THE BUCKET LIST Add To My Top 10
Release Date: December 21, 2007
Audience: Older teenagers and adults
Runtime: 98 minutes
Distributor: Warner Brothers Pictures/Time Warner
Director: Rob Reiner
Writer: Justin Zackham
Address Comments To:Jeffrey Bewkes, CEO
Barry M. Meyer, Chairman/CEO
Warner Bros. Entertainment Inc.
(A Time Warner company)
4000 Warner Blvd.
Burbank, CA 91522-0001
Phone: (818) 954-6000
Jack Nicholson plays Edward Cole, a very wealthy man who owns, among other things, hospitals. At a hearing about how his hospitals are run, he makes the point that if you have good doctors, you don’t need a lot of them (so he can be understaffed) and that he has two beds in every room because it’s a hospital, not a spa.
Well, when Edward starts coughing up blood, he’s brought into his own hospital, only to find a black man named Carter Chambers in the next bed. Carter is a genius and a man of faith, but an early marriage and family responsibilities kept him from getting his degree and kept him working as a mechanic. Edward wants his own room, but his assistant, Matthew, whom Edward calls Thomas or Phil or anything but his right name just to demean him, tells him Edward that he can’t have his own room, because it would be a PR blunder. In other words, Edward’s tough, miserly, Scrooge-like policies have finally turned on him.
After heavy chemotherapy, Edward starts opening up to Carter. Carter is preparing a bucket list, which is the things you think that you must do before you kick the bucket or die. They both have less than six months left to live. Edward wants Carter to experience drugs, sex and rock and roll, and takes him around the world in his private jet to do just that. Carter wants Edward to reconnect with his daughter and experience joy while giving joy to someone else.
Edward is a confirmed atheist. Carter tries to talk to him about faith in God. This is where the movie falls apart. The discussions are too lightweight to get anywhere. Carter seems to indicate that Edward just needs to stop letting his head getting in the way of his heart, but that is not the biblical position, which is that logic guided by divine wisdom leads us to the Gospel of Jesus Christ. Edward puts down reincarnation, Buddhism, prayer, the Tooth Fairy, and lots of other magical thought. Carter prays with his family at dinner and tries to explain the Christian faith to Edward. In the midst of his worst chemotherapy, Edward cries out twice to Jesus, but then tells everyone he was just having a bad dream.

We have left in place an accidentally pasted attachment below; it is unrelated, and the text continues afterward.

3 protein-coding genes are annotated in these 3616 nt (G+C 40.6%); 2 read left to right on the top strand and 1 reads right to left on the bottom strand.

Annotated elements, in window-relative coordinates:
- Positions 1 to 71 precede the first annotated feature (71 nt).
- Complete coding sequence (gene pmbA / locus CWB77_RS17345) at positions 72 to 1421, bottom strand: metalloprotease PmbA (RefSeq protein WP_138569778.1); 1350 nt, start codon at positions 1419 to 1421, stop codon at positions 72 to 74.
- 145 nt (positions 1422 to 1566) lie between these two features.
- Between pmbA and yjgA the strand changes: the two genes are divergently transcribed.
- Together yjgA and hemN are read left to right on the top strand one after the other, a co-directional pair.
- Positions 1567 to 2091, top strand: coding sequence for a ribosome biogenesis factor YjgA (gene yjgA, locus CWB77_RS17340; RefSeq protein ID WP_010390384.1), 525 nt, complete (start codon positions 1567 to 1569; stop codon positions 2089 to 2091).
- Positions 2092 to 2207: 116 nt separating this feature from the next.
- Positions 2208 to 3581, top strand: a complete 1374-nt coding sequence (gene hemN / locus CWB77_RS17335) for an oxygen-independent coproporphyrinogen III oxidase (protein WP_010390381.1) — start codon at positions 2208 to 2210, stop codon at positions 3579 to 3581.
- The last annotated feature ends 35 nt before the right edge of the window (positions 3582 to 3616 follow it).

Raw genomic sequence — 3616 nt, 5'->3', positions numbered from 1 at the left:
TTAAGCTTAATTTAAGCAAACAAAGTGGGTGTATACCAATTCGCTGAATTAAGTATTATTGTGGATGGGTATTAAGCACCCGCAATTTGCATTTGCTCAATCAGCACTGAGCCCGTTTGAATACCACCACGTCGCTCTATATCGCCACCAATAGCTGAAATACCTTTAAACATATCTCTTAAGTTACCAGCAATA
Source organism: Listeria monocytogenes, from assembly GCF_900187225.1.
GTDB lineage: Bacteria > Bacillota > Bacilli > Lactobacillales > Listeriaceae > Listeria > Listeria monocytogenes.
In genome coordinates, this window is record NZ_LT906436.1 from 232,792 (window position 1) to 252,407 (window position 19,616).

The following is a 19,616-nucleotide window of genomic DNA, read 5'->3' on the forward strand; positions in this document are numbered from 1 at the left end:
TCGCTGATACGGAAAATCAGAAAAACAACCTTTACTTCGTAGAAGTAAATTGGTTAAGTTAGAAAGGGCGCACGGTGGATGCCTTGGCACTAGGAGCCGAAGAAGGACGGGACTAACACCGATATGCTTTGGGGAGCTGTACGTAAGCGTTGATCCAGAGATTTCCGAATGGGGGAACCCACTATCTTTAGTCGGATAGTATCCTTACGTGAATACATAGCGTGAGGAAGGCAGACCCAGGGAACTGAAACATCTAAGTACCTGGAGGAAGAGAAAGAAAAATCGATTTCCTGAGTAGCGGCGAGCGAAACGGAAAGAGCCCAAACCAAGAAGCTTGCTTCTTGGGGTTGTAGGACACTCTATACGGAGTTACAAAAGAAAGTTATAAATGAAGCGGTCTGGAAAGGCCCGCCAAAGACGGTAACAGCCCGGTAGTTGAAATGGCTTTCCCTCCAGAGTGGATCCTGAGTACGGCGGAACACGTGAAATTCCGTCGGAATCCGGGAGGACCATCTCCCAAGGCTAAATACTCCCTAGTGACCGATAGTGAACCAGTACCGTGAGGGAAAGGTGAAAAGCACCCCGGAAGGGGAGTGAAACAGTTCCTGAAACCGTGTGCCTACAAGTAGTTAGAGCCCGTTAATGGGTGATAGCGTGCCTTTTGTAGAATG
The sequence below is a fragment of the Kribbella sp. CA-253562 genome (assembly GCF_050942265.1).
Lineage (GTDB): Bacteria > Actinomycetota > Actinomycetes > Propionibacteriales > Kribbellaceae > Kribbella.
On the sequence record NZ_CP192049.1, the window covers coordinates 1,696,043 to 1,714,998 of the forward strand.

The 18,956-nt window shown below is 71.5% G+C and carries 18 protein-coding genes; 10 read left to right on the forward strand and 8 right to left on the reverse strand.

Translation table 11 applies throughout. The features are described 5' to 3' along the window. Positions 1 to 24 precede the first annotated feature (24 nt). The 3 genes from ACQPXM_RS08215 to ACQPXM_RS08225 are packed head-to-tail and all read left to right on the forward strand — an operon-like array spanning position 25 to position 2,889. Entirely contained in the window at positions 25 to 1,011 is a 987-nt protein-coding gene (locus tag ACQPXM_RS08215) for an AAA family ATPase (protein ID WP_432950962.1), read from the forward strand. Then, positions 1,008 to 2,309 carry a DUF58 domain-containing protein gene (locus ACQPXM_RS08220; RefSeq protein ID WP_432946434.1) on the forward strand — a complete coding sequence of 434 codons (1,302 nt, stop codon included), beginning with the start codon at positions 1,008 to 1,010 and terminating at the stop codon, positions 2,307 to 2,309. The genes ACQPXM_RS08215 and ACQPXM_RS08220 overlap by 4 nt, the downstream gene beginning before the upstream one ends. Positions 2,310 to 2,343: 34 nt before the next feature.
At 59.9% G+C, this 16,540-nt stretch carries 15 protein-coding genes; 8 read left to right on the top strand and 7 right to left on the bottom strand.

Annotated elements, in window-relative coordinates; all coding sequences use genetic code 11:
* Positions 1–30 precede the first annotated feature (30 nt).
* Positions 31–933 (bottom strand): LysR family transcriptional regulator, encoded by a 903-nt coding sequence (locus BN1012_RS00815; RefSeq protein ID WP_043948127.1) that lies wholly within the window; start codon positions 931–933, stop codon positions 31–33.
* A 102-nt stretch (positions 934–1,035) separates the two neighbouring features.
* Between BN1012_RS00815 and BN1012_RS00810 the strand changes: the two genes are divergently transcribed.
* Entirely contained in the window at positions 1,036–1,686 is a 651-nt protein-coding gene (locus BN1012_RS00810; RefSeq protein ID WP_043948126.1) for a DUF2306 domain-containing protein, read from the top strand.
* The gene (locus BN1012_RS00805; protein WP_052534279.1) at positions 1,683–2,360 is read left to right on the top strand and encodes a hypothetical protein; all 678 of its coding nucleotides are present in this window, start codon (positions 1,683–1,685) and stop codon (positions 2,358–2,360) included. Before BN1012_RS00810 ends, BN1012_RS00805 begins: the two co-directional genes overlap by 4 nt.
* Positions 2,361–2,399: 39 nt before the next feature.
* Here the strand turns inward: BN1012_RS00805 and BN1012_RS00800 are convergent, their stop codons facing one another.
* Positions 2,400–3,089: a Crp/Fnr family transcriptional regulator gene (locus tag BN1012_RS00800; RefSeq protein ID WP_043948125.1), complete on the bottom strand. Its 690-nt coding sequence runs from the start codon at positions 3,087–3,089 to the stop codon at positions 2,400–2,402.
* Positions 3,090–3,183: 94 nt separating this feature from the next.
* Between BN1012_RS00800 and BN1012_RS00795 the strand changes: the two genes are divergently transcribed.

Carter finally tells Edward that the Egyptians believed that, when you die, to get into Heaven, you have to experience joy and give joy. So, the question of the movie is, can Edward experience joy and can he give joy to someone else when he’s so selfish.
THE BUCKET LIST has some very funny things going for it. It also has some great moral moments. Regrettably, like the proverbial brownie with the feces in it, there are some serious moral lapses with plenty of strong foul language. If Carter had been a little bit more upstanding in his personal character, the movie would have worked better. At one point, he becomes very malicious, and at another point he considers adultery. In other words, the script lost its focus on who his character is.
Another problem is that the script is a series of vignettes as the two protagonists live out the sequence of activities on their bucket list. Usually such stories get tedious in the middle. Once in a while, like THE ULTIMATE GIFT, they do work, but that is rare.
Therefore, MOVIEGUIDE® recommends extreme caution and gives THE BUCKET LIST three stars. Although the filmmakers should be commended for trying hard to communicate the Christian faith, somehow they didn’t get it out clearly. Even so, one feels that the movie is constantly trying to reach the Edward Coles of the world that there is a God and He alone gives them true joy.
THE BUCKET LIST is very funny with some great moral moments. Regrettably, there are some serious moral lapses and plenty of strong foul language. The story and script would have played better without these elements and without some of the moral lapses in Morgan Freeman’s mostly positive character. The movie struggles with communicating the Christian faith, but it constantly tries to tell the Edward Coles of the world that there is a God who can give us true joy.